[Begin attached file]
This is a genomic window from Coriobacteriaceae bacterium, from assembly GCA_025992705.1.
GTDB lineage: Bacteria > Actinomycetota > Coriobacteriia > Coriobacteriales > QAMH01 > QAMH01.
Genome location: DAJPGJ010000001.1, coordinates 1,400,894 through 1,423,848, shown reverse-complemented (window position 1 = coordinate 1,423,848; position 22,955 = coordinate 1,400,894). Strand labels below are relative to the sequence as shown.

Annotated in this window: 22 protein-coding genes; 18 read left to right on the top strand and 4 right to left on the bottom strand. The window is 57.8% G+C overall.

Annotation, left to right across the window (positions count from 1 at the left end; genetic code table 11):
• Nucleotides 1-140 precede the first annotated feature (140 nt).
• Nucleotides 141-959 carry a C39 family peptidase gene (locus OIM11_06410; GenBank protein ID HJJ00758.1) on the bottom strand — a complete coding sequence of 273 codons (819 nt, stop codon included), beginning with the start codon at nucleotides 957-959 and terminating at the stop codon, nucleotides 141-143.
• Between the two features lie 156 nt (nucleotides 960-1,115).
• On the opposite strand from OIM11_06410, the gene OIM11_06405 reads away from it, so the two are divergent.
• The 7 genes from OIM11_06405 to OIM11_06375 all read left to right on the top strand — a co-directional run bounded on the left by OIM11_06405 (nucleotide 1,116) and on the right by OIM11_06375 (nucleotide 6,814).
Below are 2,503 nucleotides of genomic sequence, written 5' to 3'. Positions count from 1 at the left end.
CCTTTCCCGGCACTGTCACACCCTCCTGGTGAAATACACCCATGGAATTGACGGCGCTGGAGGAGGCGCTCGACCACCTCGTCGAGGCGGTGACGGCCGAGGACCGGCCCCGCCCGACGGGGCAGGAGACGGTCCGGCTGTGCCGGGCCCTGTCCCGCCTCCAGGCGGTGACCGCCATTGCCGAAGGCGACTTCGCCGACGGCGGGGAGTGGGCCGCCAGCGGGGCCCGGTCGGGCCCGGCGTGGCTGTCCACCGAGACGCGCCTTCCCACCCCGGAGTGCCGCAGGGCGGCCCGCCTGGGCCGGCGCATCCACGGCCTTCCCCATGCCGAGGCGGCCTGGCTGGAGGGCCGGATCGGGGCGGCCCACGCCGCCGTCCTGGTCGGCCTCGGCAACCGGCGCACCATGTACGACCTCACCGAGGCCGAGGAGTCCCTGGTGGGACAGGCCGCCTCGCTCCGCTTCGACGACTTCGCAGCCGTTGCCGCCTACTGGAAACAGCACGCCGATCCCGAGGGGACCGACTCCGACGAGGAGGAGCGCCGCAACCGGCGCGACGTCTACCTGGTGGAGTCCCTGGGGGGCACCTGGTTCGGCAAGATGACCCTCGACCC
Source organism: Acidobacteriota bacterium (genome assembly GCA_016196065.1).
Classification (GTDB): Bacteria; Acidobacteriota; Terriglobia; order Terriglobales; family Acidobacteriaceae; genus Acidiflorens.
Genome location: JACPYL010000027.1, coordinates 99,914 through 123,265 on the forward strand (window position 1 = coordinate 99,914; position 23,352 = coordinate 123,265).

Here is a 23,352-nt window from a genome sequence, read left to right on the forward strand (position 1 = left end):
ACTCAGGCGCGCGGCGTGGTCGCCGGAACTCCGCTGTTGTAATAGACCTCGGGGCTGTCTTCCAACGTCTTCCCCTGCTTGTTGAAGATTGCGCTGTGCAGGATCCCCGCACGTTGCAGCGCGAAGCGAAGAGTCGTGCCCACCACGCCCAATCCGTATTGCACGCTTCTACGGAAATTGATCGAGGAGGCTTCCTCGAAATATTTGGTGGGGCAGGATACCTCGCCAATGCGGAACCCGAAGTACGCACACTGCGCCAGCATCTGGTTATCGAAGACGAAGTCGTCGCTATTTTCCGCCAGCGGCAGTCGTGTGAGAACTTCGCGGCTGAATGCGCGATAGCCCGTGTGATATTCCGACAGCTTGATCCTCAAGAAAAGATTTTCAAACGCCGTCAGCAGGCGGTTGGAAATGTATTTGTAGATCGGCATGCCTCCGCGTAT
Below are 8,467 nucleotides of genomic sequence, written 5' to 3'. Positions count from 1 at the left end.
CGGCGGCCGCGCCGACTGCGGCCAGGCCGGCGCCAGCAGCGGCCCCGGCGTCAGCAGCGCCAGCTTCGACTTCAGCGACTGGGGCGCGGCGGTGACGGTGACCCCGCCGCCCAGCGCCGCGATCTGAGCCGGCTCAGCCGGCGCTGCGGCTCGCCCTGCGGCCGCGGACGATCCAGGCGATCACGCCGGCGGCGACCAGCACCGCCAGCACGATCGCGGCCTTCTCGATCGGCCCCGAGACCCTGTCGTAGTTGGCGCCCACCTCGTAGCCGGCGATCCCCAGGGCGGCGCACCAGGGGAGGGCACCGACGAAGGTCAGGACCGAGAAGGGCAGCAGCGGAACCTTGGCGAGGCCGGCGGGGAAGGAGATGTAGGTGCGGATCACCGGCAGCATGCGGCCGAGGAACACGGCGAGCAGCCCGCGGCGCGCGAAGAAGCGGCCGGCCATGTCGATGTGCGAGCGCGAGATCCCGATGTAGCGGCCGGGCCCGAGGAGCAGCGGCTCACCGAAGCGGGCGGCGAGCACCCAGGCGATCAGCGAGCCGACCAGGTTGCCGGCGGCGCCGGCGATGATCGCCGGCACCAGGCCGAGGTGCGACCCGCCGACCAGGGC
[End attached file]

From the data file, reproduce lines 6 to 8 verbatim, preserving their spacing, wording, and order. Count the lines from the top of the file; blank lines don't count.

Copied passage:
• Nucleotides 1-140 precede the first annotated feature (140 nt).
• Nucleotides 141-959 carry a C39 family peptidase gene (locus OIM11_06410; GenBank protein ID HJJ00758.1) on the bottom strand — a complete coding sequence of 273 codons (819 nt, stop codon included), beginning with the start codon at nucleotides 957-959 and terminating at the stop codon, nucleotides 141-143.
• Between the two features lie 156 nt (nucleotides 960-1,115).